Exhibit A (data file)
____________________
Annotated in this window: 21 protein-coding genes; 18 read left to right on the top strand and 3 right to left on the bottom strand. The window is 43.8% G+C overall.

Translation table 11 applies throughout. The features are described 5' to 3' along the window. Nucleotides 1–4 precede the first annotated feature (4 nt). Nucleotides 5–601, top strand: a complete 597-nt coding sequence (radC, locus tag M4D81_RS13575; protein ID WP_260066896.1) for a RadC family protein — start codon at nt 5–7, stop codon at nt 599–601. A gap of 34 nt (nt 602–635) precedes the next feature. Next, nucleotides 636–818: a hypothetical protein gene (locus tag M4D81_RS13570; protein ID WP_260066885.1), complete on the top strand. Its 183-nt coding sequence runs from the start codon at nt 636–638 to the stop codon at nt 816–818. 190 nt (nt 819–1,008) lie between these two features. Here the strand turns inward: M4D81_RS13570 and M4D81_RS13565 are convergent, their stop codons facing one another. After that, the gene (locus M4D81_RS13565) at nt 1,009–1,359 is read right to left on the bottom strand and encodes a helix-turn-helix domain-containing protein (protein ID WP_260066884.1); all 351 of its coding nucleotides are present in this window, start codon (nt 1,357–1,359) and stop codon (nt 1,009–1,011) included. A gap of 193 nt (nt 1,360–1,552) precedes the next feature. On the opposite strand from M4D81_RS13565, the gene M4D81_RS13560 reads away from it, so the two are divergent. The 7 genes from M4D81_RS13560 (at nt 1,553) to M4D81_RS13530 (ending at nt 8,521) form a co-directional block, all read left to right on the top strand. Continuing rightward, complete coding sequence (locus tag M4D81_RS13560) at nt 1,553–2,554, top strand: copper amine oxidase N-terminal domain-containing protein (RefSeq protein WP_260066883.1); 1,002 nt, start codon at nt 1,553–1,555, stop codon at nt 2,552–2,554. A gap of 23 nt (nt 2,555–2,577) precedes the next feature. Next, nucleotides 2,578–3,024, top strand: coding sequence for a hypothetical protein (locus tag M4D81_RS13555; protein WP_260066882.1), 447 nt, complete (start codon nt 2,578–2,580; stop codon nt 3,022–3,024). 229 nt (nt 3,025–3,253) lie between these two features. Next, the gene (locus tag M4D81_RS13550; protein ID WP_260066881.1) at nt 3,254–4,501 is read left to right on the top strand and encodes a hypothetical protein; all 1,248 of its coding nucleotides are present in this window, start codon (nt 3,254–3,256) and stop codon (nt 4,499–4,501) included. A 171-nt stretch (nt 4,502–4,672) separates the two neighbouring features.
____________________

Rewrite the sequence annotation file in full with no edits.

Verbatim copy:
Annotated in this window: 21 protein-coding genes; 18 read left to right on the top strand and 3 right to left on the bottom strand. The window is 43.8% G+C overall.

Translation table 11 applies throughout. The features are described 5' to 3' along the window. Nucleotides 1–4 precede the first annotated feature (4 nt). Nucleotides 5–601, top strand: a complete 597-nt coding sequence (radC, locus tag M4D81_RS13575; protein ID WP_260066896.1) for a RadC family protein — start codon at nt 5–7, stop codon at nt 599–601. A gap of 34 nt (nt 602–635) precedes the next feature. Next, nucleotides 636–818: a hypothetical protein gene (locus tag M4D81_RS13570; protein ID WP_260066885.1), complete on the top strand. Its 183-nt coding sequence runs from the start codon at nt 636–638 to the stop codon at nt 816–818. 190 nt (nt 819–1,008) lie between these two features. Here the strand turns inward: M4D81_RS13570 and M4D81_RS13565 are convergent, their stop codons facing one another. After that, the gene (locus M4D81_RS13565) at nt 1,009–1,359 is read right to left on the bottom strand and encodes a helix-turn-helix domain-containing protein (protein ID WP_260066884.1); all 351 of its coding nucleotides are present in this window, start codon (nt 1,357–1,359) and stop codon (nt 1,009–1,011) included. A gap of 193 nt (nt 1,360–1,552) precedes the next feature. On the opposite strand from M4D81_RS13565, the gene M4D81_RS13560 reads away from it, so the two are divergent. The 7 genes from M4D81_RS13560 (at nt 1,553) to M4D81_RS13530 (ending at nt 8,521) form a co-directional block, all read left to right on the top strand. Continuing rightward, complete coding sequence (locus tag M4D81_RS13560) at nt 1,553–2,554, top strand: copper amine oxidase N-terminal domain-containing protein (RefSeq protein WP_260066883.1); 1,002 nt, start codon at nt 1,553–1,555, stop codon at nt 2,552–2,554. A gap of 23 nt (nt 2,555–2,577) precedes the next feature. Next, nucleotides 2,578–3,024, top strand: coding sequence for a hypothetical protein (locus tag M4D81_RS13555; protein WP_260066882.1), 447 nt, complete (start codon nt 2,578–2,580; stop codon nt 3,022–3,024). 229 nt (nt 3,025–3,253) lie between these two features. Next, the gene (locus tag M4D81_RS13550; protein ID WP_260066881.1) at nt 3,254–4,501 is read left to right on the top strand and encodes a hypothetical protein; all 1,248 of its coding nucleotides are present in this window, start codon (nt 3,254–3,256) and stop codon (nt 4,499–4,501) included. A 171-nt stretch (nt 4,502–4,672) separates the two neighbouring features.